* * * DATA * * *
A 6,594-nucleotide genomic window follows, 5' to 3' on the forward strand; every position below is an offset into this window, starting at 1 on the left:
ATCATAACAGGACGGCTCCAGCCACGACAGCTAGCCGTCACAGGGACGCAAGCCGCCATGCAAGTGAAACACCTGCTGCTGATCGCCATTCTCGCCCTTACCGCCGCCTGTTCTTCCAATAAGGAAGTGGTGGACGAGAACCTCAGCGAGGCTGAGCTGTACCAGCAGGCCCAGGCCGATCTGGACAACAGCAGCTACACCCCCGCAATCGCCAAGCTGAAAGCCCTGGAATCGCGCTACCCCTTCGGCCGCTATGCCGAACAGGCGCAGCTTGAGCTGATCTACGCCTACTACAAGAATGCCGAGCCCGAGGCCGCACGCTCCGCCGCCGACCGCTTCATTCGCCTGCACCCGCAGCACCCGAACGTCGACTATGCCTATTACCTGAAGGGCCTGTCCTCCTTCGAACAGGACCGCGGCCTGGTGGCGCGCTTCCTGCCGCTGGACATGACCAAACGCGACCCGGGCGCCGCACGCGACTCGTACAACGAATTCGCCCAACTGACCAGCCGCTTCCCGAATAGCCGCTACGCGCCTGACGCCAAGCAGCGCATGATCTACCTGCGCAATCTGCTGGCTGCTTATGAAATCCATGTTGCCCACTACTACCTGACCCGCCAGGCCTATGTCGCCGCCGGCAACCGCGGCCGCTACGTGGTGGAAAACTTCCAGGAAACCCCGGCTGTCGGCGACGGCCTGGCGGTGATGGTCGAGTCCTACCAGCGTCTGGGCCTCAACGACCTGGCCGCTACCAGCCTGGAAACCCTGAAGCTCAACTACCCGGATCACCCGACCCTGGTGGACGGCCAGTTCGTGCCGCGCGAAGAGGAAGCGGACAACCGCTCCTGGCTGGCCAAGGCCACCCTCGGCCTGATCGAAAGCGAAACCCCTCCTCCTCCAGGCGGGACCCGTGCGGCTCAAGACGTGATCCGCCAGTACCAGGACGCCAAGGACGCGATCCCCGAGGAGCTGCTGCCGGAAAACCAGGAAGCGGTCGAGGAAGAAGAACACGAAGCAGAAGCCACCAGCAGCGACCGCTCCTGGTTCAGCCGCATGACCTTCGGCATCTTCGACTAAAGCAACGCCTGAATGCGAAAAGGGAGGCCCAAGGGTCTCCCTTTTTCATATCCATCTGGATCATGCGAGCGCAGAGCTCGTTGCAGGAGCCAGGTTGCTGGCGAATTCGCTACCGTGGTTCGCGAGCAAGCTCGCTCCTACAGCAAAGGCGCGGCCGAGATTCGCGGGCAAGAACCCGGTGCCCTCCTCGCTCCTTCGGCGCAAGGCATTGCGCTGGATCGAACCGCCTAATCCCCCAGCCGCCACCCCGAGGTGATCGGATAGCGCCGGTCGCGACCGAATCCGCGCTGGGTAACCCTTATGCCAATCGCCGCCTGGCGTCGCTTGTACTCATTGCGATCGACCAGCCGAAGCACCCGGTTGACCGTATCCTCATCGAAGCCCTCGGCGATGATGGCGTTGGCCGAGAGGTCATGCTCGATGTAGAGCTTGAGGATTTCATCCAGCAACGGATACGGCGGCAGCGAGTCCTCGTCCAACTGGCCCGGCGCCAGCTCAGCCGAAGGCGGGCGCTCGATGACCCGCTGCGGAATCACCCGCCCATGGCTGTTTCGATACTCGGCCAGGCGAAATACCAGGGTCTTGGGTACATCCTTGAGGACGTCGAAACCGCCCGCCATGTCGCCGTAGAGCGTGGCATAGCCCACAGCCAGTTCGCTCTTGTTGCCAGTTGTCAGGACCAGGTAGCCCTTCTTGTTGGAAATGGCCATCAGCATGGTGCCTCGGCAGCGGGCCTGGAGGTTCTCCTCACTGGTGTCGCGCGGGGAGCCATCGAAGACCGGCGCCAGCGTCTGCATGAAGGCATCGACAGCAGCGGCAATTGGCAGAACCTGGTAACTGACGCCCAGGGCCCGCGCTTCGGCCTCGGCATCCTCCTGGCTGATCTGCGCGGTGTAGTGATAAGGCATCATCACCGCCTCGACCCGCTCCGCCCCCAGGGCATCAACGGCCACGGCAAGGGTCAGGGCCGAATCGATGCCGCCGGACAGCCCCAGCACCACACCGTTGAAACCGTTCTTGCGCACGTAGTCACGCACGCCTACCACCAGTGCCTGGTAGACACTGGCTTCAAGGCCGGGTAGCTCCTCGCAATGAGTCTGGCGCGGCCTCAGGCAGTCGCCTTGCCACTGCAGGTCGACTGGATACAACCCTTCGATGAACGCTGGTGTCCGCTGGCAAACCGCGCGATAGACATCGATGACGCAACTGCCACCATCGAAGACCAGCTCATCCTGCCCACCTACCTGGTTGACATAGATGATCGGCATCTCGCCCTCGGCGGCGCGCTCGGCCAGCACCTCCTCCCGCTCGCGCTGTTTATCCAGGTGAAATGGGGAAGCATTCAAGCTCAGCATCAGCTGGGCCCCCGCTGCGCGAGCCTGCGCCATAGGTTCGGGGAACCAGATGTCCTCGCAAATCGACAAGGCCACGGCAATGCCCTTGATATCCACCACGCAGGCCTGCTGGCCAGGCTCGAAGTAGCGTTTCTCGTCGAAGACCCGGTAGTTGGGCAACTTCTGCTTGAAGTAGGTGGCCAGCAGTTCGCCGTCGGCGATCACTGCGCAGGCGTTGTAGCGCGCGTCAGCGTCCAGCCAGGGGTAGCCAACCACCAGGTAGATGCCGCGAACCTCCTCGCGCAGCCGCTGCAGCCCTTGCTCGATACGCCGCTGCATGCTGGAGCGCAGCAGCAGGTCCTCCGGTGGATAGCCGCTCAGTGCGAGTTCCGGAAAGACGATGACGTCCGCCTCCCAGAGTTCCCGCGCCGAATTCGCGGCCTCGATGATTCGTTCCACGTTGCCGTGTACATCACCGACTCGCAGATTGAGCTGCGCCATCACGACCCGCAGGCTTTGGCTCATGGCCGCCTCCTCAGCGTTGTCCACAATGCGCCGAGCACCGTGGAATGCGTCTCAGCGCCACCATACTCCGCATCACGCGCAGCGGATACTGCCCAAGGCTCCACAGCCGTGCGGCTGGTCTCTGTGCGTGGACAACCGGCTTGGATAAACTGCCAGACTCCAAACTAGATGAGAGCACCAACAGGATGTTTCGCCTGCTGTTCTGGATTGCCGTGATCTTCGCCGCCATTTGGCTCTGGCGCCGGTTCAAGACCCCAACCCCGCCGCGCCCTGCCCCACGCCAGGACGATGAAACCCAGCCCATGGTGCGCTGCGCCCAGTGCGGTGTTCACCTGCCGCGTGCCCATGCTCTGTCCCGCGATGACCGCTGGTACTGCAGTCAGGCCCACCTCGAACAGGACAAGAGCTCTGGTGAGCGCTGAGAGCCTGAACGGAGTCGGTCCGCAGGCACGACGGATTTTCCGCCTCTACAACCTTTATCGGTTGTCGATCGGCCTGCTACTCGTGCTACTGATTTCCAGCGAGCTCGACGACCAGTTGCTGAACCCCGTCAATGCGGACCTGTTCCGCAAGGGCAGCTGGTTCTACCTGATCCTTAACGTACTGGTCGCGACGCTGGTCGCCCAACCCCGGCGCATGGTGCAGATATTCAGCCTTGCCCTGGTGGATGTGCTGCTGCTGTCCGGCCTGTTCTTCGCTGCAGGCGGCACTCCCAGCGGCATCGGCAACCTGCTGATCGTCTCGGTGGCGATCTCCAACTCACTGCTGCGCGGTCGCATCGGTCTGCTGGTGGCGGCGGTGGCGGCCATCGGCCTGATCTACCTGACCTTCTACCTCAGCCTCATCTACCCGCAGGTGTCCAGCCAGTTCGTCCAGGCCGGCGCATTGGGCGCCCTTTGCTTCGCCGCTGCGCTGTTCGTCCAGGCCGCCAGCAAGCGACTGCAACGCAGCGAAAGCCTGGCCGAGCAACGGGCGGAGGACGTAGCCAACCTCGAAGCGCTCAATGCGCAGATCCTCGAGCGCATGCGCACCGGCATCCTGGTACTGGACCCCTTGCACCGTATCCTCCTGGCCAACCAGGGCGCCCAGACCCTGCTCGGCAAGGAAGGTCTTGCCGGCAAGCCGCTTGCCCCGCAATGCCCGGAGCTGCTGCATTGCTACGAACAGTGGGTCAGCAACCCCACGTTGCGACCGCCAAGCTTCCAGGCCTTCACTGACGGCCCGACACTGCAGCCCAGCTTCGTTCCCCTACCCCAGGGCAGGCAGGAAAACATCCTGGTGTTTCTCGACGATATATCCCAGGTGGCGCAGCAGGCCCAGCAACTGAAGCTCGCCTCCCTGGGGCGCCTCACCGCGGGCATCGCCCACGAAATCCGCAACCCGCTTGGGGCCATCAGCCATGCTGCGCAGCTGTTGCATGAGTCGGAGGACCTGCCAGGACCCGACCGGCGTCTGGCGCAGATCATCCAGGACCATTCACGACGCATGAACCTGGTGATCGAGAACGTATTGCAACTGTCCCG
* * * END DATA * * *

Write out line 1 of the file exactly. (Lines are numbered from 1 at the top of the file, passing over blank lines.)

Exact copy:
A 6,594-nucleotide genomic window follows, 5' to 3' on the forward strand; every position below is an offset into this window, starting at 1 on the left: